The U.S. men’s national team is off to another slow start after two matches in World Cup qualifying and the alarm bells are already beginning to sound among USMNT fans and observers. Of course, the memories of the humiliating elimination suffered during 2018 World Cup qualifying are still relatively fresh and the USA’s two draws in the opening two matches of the 2022 campaign are stirring feelings of deja vu.
The latest result under scrutiny is Sunday’s 1-1 home draw against Canada, which exposed a multitude of issues affecting the team that have the potential to compromise a top three finish in the standings and a direct ticket to Qatar 2022.
The good news is that the USMNT has yet to lose a match in qualifying — the U.S. team in 2018 qualifying dropped its first two and it cost manager Jurgen Klinsmann his job — and it’s tied for the third direct berth on two points.
MORE: CONCACAF World Cup qualifying schedule & standings
But Wednesday’s match at Honduras will already represent a tad more than one-fifth of the qualifying campaign (14 total matches) and a positive result is not guaranteed given recent history (0-1-1 in the last two qualifiers in Honduras) and the real challenges the USA is presently facing.
Boos rain down on the #USMNT in Nashville as the final whistle blows.
— Doug McIntyre (@ByDougMcIntyre) September 6, 2021
BTW. When did US fans last boo their team off the field? Serious question
— Men in Blazers (@MenInBlazers) September 6, 2021
Berhalter’s substitution strategy
U.S. head coach Gregg Berhalter came under fire from fans and media postgame for his reluctance to bring on fresh legs against Canada. The Americans made a triple substitution at 1-1 with just seven minutes left in a game they wanted to win. By then, the Canadians had already made four substitutions. Berhalter accepted the criticism.
“They score in the 66th minute. We need a goal to end the game, and I can understand how it looks like we should’ve acted quicker — 100 percent,” Berhalter said. “In this situation we were looking at the performance of the guys and trying to figure out who we’re going to take off the field.”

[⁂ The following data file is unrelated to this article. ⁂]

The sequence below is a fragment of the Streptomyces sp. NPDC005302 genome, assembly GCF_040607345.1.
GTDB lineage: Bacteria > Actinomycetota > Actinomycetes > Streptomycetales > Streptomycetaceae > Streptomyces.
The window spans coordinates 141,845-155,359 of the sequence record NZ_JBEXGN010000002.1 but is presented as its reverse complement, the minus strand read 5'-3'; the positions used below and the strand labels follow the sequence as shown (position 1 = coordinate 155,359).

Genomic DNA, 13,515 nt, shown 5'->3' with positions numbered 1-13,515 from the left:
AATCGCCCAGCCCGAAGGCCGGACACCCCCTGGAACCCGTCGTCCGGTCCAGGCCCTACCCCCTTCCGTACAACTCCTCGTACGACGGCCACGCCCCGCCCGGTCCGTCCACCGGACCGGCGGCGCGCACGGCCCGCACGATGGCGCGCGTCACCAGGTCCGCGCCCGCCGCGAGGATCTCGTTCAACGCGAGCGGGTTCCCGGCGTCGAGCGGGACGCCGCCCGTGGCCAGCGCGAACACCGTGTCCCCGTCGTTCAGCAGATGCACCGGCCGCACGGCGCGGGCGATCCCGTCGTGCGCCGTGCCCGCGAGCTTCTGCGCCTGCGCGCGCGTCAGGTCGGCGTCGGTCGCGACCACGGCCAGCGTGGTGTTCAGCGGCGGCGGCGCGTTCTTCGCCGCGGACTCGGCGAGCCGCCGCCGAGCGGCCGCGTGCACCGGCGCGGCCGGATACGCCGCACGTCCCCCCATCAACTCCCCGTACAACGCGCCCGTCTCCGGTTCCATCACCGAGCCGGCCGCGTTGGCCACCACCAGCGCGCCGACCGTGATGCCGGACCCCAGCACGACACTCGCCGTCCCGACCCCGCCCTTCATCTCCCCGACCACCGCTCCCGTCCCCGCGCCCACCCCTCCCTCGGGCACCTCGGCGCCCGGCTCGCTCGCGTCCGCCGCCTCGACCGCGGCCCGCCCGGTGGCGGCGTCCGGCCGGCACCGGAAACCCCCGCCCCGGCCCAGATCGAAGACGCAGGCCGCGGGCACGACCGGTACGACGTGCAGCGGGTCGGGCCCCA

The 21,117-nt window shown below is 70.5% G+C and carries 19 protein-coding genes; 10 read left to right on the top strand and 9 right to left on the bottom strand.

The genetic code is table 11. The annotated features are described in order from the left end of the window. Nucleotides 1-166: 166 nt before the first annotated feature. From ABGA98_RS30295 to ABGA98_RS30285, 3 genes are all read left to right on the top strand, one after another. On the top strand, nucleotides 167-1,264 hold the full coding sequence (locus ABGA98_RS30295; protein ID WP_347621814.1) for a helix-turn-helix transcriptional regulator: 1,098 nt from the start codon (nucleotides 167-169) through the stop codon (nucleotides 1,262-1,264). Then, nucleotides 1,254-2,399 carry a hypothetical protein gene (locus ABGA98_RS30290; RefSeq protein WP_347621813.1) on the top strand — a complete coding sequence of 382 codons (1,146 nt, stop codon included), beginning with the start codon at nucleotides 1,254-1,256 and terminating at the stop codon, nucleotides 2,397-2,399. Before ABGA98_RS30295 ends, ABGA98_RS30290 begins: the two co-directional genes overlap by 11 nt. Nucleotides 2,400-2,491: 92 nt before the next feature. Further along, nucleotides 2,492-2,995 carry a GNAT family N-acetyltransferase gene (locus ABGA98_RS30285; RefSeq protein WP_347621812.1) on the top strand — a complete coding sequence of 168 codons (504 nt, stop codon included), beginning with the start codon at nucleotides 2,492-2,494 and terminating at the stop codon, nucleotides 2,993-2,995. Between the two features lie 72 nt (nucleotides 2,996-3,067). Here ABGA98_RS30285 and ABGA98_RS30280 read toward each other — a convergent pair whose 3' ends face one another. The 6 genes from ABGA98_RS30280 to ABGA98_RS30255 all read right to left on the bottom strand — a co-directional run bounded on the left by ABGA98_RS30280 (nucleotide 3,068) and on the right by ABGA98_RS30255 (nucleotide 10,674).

If the #USMNT don’t squeeze something out of this, GB has to be questioned waiting until the 83’ to make subs when you have 3 games in 8 days. You can’t excuse that decision because the legs and fitness are big questions.
— Taylor Twellman (@TaylorTwellman) September 6, 2021
It’s on Gregg Berhalter. You can’t go that long without making attacking substitutions. #USMNT
— Jonathan Tannenwald (@thegoalkeeper) September 6, 2021
Disappointing in the end for USMNT. Needed to freshen up the 11 earlier in the game. Canada substitutions gave them upper hand and more energy as game went on
— Danny Higginbotham (@Higginbotham05) September 6, 2021
Berhalter isn’t a pragmatist. He’s an ideologue. There’s merit to his ideology and a real reason the US wanted a system coach but a hint of pragmatism would help.
Even a hint of pragmatism would’ve prevented Berhalter from freezing on needed subs tonight.
That was malpractice.
— Neil W. Blackmon (@nwblackmon) September 6, 2021
Weston McKennie’s suspension
Not only can Weston McKennie boss the midfield on his best day, but he’s also one of the emotional leaders of the team at the age of 23, earning him the captain’s armband on occasion. But he was suspended from the Canada match for violating team COVID protocols and he was sent home early to Italy, missing out on the Sept. 8 match against Honduras.
Berhalter didn’t get into specifics, but Christian Pulisic and Tyler Adams admitted that it was a blow for the team against Canada. The USA can’t afford to be without one of its three most important players, someone who plays in a sector of the field where the USMNT is short of international quality talent.
“We tried not to let that whole situation affect us too much,” Pulisic said. “Obviously, we missed him today.”
“Obviously, it’s not an ideal situation because he’s such an important player and important character to this team. And off the field, how he brings this team together,” Adams said. “It’s obviously very disappointing.”